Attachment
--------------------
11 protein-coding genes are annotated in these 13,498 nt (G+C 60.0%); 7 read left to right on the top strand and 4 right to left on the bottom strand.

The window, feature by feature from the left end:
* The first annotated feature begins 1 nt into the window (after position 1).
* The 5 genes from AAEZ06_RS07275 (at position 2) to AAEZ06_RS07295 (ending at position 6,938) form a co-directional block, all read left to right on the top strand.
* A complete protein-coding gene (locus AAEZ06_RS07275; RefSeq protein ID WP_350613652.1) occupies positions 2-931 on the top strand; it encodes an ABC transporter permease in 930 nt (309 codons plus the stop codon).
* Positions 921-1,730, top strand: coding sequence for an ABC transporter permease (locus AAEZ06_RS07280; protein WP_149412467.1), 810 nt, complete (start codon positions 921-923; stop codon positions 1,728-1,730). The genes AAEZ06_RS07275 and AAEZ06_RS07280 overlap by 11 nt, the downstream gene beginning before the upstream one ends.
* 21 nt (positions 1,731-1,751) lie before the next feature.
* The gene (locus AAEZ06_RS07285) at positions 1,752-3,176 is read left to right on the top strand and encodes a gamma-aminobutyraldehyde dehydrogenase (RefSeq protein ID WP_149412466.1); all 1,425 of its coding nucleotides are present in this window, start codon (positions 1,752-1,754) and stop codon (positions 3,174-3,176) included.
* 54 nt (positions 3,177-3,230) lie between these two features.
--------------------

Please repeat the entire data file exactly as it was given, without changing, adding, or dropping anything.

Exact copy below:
11 protein-coding genes are annotated in these 13,498 nt (G+C 60.0%); 7 read left to right on the top strand and 4 right to left on the bottom strand.

The window, feature by feature from the left end:
* The first annotated feature begins 1 nt into the window (after position 1).
* The 5 genes from AAEZ06_RS07275 (at position 2) to AAEZ06_RS07295 (ending at position 6,938) form a co-directional block, all read left to right on the top strand.
* A complete protein-coding gene (locus AAEZ06_RS07275; RefSeq protein ID WP_350613652.1) occupies positions 2-931 on the top strand; it encodes an ABC transporter permease in 930 nt (309 codons plus the stop codon).
* Positions 921-1,730, top strand: coding sequence for an ABC transporter permease (locus AAEZ06_RS07280; protein WP_149412467.1), 810 nt, complete (start codon positions 921-923; stop codon positions 1,728-1,730). The genes AAEZ06_RS07275 and AAEZ06_RS07280 overlap by 11 nt, the downstream gene beginning before the upstream one ends.
* 21 nt (positions 1,731-1,751) lie before the next feature.
* The gene (locus AAEZ06_RS07285) at positions 1,752-3,176 is read left to right on the top strand and encodes a gamma-aminobutyraldehyde dehydrogenase (RefSeq protein ID WP_149412466.1); all 1,425 of its coding nucleotides are present in this window, start codon (positions 1,752-1,754) and stop codon (positions 3,174-3,176) included.
* 54 nt (positions 3,177-3,230) lie between these two features.